Until recently a bustling marketplace for stolen goods and open-air drug trade, the area had been spruced up with a brand-new skate park, and trainees from a dance company performed to a crowd. There was hardly a homeless person to be seen. Police officers and city officials watched too.

By Tuesday, the day of U.S. President Joe Biden's arrival, Christopher Crandall, 50, who usually sleeps on the street in a part of downtown San Francisco west of the APEC convention center, said he'd noticed the city had planted new trees along the arterial Market Street.

He'd also seen waist-high gates going up on Tuesday morning in the area where he usually beds down. "I'm wondering if I will be able to sleep there tonight," he said.

California Governor Gavin Newsom, speaking at an event on Thursday focused on beautifying the state, said local, state and federal leaders had been discussing the issue for months.

"I know folks are saying, 'Oh, they're just cleaning up this place because all those fancy leaders are coming to town.' That's true ... This is momentum. And I want folks to know, you are seeing a lot more of this around town and around the Bay Area."

San Francisco has been waging for years a multi-pronged war on drugs and related crime, homelessness and unaffordable housing. It has grabbed headlines as a city in an economic "doom loop" as some businesses have shuttered, public transport ridership has dropped and offices lie empty after the pandemic.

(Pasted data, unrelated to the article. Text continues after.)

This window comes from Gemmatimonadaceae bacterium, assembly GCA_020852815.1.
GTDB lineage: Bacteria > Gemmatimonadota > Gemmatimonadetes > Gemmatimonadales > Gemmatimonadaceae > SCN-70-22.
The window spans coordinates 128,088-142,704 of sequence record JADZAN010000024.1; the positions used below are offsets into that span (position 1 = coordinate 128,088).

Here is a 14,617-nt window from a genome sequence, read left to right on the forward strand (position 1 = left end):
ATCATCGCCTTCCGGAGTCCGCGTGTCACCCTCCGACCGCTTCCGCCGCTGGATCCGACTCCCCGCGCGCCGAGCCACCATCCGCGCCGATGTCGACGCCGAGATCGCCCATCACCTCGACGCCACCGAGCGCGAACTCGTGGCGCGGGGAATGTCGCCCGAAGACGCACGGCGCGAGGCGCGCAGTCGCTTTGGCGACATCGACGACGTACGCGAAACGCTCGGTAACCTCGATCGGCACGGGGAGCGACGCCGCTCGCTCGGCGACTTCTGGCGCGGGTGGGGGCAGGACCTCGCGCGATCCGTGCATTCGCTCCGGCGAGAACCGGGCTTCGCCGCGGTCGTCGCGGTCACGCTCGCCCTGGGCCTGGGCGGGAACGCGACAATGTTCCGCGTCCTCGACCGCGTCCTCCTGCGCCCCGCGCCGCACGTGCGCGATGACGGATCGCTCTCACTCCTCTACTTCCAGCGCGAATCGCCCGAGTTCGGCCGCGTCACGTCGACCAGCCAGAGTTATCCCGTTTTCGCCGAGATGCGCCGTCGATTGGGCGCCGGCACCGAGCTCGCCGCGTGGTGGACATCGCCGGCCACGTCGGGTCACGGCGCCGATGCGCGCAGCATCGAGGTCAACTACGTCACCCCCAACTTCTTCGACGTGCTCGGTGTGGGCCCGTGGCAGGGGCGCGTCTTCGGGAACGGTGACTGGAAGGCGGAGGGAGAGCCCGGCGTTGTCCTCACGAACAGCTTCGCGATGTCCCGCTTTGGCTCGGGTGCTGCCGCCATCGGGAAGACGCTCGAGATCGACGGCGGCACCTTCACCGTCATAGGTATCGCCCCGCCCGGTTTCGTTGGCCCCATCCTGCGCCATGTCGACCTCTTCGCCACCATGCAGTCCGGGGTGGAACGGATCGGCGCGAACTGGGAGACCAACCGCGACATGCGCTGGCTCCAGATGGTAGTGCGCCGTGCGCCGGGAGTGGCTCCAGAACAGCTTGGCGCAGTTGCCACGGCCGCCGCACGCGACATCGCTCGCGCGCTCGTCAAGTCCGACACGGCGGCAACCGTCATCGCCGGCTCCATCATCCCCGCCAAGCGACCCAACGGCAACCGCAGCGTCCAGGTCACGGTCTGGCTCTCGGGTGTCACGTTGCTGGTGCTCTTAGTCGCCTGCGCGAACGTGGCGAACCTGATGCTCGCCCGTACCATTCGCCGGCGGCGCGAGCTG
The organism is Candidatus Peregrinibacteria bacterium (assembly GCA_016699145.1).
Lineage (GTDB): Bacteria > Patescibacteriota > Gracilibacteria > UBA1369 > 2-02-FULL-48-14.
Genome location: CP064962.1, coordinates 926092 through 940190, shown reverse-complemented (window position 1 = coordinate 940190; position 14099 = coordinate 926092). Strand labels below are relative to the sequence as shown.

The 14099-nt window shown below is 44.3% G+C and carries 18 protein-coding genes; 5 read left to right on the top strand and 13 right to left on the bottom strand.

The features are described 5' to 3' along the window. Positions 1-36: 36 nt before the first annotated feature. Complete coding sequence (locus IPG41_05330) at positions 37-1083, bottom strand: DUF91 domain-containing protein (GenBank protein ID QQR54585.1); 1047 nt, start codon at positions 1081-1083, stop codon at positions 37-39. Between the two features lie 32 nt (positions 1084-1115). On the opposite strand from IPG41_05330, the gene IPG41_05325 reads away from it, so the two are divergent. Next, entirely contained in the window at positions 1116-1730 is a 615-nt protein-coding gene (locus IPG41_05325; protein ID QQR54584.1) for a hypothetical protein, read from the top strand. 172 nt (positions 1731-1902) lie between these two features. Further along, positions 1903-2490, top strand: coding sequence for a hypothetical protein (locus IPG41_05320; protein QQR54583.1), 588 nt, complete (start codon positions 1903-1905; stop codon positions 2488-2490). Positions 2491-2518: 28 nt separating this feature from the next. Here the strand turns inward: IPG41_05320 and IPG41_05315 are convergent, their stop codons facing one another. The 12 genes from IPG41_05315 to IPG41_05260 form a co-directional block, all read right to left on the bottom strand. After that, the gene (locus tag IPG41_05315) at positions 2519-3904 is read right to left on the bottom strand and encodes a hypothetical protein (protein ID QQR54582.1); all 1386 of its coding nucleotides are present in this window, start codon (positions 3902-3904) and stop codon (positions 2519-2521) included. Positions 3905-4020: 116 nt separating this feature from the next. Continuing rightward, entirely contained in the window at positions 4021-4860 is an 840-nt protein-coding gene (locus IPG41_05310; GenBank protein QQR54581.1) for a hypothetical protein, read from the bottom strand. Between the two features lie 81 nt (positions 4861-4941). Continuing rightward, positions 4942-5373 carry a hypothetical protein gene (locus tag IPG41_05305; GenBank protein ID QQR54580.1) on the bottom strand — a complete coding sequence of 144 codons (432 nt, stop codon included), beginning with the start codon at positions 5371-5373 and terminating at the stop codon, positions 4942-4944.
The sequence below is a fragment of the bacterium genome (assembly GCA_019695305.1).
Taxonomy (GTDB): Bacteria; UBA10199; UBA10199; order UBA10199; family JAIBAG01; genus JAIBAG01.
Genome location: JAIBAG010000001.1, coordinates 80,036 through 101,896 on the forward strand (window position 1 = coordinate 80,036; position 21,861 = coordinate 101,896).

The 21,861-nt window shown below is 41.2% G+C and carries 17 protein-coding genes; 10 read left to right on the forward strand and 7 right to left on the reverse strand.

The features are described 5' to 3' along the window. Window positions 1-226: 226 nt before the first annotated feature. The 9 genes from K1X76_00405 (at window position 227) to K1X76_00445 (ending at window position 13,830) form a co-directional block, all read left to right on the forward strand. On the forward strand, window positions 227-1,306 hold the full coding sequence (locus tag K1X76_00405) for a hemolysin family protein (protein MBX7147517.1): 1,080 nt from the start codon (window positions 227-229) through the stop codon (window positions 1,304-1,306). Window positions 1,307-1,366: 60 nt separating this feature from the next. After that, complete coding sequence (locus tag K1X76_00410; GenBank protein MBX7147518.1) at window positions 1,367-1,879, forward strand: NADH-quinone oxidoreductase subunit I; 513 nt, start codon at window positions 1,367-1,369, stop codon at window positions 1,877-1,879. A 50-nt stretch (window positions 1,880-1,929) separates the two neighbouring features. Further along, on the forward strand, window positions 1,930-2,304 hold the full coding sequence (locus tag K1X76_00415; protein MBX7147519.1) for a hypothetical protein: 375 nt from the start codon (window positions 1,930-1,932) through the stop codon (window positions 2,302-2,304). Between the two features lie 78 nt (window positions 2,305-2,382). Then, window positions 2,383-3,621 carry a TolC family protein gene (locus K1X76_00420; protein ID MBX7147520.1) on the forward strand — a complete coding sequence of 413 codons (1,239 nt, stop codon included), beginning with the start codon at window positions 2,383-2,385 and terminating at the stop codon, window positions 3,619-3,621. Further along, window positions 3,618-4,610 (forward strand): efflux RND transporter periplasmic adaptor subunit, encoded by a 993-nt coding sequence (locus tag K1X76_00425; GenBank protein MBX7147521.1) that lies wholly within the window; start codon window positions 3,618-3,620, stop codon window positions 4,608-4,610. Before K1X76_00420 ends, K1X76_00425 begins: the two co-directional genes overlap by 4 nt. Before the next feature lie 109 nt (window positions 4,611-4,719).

Officials have tried to clean up the city's streets, with limited success. The crisis has drawn sharp criticism from residents and conservative politicians who have blamed the city's problems on its liberal policies.

Clean up efforts ahead of the summit - where President Biden and China's Xi Jinping will meet - have not convinced some people who are skeptical that these improvements will last.

Forcing homeless people to move - called "sweeps" - will never solve the real problem, which is that there isn't enough affordable housing, said Paul Boden, director of the Western Regional Advocacy Project, a coalition of homeless groups.

"They do this for the Superbowl, they do this for conferences ... but nothing ends homelessness like a home," Boden said.

The city has a homelessness rate of 887 people per 100,000 residents, according to a 2023 report from the San Francisco controller's office on 16 American cities. That was the third-highest rate in the country behind neighboring Oakland, and Los Angeles.

"Where did they go?" Tesla boss Elon Musk on Friday tweeted at a video from conservative media Fox News that reported tents used by the homeless had been cleared. Musk, who bought Twitter now called X last year, has previously tweeted on San Francisco's problems.

The company's headquarters abut the Tenderloin, the city neighborhood that is usually full of homeless encampments and people taking and selling drugs.

Trevor Chandler, a public school teacher who is running for local office, said many residents in his district noticed homeless encampments getting pushed away from near the APEC conference and into their neighborhood.

"I've knocked on 2,000 doors and what voters are telling me is they are sick of Band-Aids going on these problems and pushing them elsewhere. That is why people are both simultaneously excited and upset to see how clean downtown is right now," he said.

(Reporting by Peter Henderson and Anna Tong in San Francisco; Editing by Sayantani Ghosh and Stephen Coates)

By Anna Tong and Peter Henderson